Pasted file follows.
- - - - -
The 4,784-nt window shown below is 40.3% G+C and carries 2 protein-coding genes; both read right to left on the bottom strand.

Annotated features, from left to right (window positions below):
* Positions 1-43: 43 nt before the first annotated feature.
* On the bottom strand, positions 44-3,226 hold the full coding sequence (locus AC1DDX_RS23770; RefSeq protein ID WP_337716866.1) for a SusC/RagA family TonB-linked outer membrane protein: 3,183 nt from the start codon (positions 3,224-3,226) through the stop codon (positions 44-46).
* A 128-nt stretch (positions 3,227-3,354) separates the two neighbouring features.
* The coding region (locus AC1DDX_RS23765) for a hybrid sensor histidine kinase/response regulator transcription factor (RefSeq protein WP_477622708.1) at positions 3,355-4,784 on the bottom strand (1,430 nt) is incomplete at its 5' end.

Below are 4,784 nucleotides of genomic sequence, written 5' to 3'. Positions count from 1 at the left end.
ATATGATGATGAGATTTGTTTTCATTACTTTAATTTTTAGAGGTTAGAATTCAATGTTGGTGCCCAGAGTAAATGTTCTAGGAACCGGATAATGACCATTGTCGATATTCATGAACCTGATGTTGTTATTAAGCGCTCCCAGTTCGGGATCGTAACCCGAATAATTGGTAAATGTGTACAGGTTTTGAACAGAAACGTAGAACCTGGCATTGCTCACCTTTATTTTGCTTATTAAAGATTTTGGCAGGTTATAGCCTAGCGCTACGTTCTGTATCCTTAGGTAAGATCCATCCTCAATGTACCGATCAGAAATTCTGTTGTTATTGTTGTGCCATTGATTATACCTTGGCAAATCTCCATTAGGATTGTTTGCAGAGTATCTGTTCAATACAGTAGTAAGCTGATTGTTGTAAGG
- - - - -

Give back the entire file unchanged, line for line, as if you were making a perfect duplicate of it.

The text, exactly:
The 4,784-nt window shown below is 40.3% G+C and carries 2 protein-coding genes; both read right to left on the bottom strand.

Annotated features, from left to right (window positions below):
* Positions 1-43: 43 nt before the first annotated feature.
* On the bottom strand, positions 44-3,226 hold the full coding sequence (locus AC1DDX_RS23770; RefSeq protein ID WP_337716866.1) for a SusC/RagA family TonB-linked outer membrane protein: 3,183 nt from the start codon (positions 3,224-3,226) through the stop codon (positions 44-46).
* A 128-nt stretch (positions 3,227-3,354) separates the two neighbouring features.
* The coding region (locus AC1DDX_RS23765) for a hybrid sensor histidine kinase/response regulator transcription factor (RefSeq protein WP_477622708.1) at positions 3,355-4,784 on the bottom strand (1,430 nt) is incomplete at its 5' end.

Below are 4,784 nucleotides of genomic sequence, written 5' to 3'. Positions count from 1 at the left end.
ATATGATGATGAGATTTGTTTTCATTACTTTAATTTTTAGAGGTTAGAATTCAATGTTGGTGCCCAGAGTAAATGTTCTAGGAACCGGATAATGACCATTGTCGATATTCATGAACCTGATGTTGTTATTAAGCGCTCCCAGTTCGGGATCGTAACCCGAATAATTGGTAAATGTGTACAGGTTTTGAACAGAAACGTAGAACCTGGCATTGCTCACCTTTATTTTGCTTATTAAAGATTTTGGCAGGTTATAGCCTAGCGCTACGTTCTGTATCCTTAGGTAAGATCCATCCTCAATGTACCGATCAGAAATTCTGTTGTTATTGTTGTGCCATTGATTATACCTTGGCAAATCTCCATTAGGATTGTTTGCAGAGTATCTGTTCAATACAGTAGTAAGCTGATTGTTGTAAGG